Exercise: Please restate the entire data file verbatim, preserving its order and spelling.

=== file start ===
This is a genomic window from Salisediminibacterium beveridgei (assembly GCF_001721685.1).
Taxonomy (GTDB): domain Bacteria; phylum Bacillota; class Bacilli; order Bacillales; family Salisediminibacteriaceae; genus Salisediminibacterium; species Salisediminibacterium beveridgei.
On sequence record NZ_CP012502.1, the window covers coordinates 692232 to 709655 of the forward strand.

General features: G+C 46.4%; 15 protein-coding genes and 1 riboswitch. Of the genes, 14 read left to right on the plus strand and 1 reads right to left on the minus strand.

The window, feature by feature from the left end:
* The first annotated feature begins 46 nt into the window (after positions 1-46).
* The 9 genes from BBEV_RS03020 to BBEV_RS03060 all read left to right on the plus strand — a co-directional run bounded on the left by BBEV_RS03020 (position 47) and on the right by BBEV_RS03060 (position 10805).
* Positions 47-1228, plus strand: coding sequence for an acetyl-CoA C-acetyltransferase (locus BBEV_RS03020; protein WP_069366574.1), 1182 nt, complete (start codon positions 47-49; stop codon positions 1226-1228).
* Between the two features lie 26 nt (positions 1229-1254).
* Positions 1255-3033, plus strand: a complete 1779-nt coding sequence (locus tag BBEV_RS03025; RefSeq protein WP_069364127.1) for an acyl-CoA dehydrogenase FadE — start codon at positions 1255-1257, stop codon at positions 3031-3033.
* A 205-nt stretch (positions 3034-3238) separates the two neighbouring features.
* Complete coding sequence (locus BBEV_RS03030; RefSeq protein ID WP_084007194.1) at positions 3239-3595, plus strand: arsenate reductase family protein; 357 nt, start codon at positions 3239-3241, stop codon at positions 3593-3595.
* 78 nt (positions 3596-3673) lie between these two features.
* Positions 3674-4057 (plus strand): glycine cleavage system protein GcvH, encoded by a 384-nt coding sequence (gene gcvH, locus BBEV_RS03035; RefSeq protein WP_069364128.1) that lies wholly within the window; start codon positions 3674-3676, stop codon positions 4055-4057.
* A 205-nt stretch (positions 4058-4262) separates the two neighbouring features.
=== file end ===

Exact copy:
This is a genomic window from Salisediminibacterium beveridgei (assembly GCF_001721685.1).
Taxonomy (GTDB): domain Bacteria; phylum Bacillota; class Bacilli; order Bacillales; family Salisediminibacteriaceae; genus Salisediminibacterium; species Salisediminibacterium beveridgei.
On sequence record NZ_CP012502.1, the window covers coordinates 692232 to 709655 of the forward strand.

General features: G+C 46.4%; 15 protein-coding genes and 1 riboswitch. Of the genes, 14 read left to right on the plus strand and 1 reads right to left on the minus strand.

The window, feature by feature from the left end:
* The first annotated feature begins 46 nt into the window (after positions 1-46).
* The 9 genes from BBEV_RS03020 to BBEV_RS03060 all read left to right on the plus strand — a co-directional run bounded on the left by BBEV_RS03020 (position 47) and on the right by BBEV_RS03060 (position 10805).
* Positions 47-1228, plus strand: coding sequence for an acetyl-CoA C-acetyltransferase (locus BBEV_RS03020; protein WP_069366574.1), 1182 nt, complete (start codon positions 47-49; stop codon positions 1226-1228).
* Between the two features lie 26 nt (positions 1229-1254).
* Positions 1255-3033, plus strand: a complete 1779-nt coding sequence (locus tag BBEV_RS03025; RefSeq protein WP_069364127.1) for an acyl-CoA dehydrogenase FadE — start codon at positions 1255-1257, stop codon at positions 3031-3033.
* A 205-nt stretch (positions 3034-3238) separates the two neighbouring features.
* Complete coding sequence (locus BBEV_RS03030; RefSeq protein ID WP_084007194.1) at positions 3239-3595, plus strand: arsenate reductase family protein; 357 nt, start codon at positions 3239-3241, stop codon at positions 3593-3595.
* 78 nt (positions 3596-3673) lie between these two features.
* Positions 3674-4057 (plus strand): glycine cleavage system protein GcvH, encoded by a 384-nt coding sequence (gene gcvH, locus BBEV_RS03035; RefSeq protein WP_069364128.1) that lies wholly within the window; start codon positions 3674-3676, stop codon positions 4055-4057.
* A 205-nt stretch (positions 4058-4262) separates the two neighbouring features.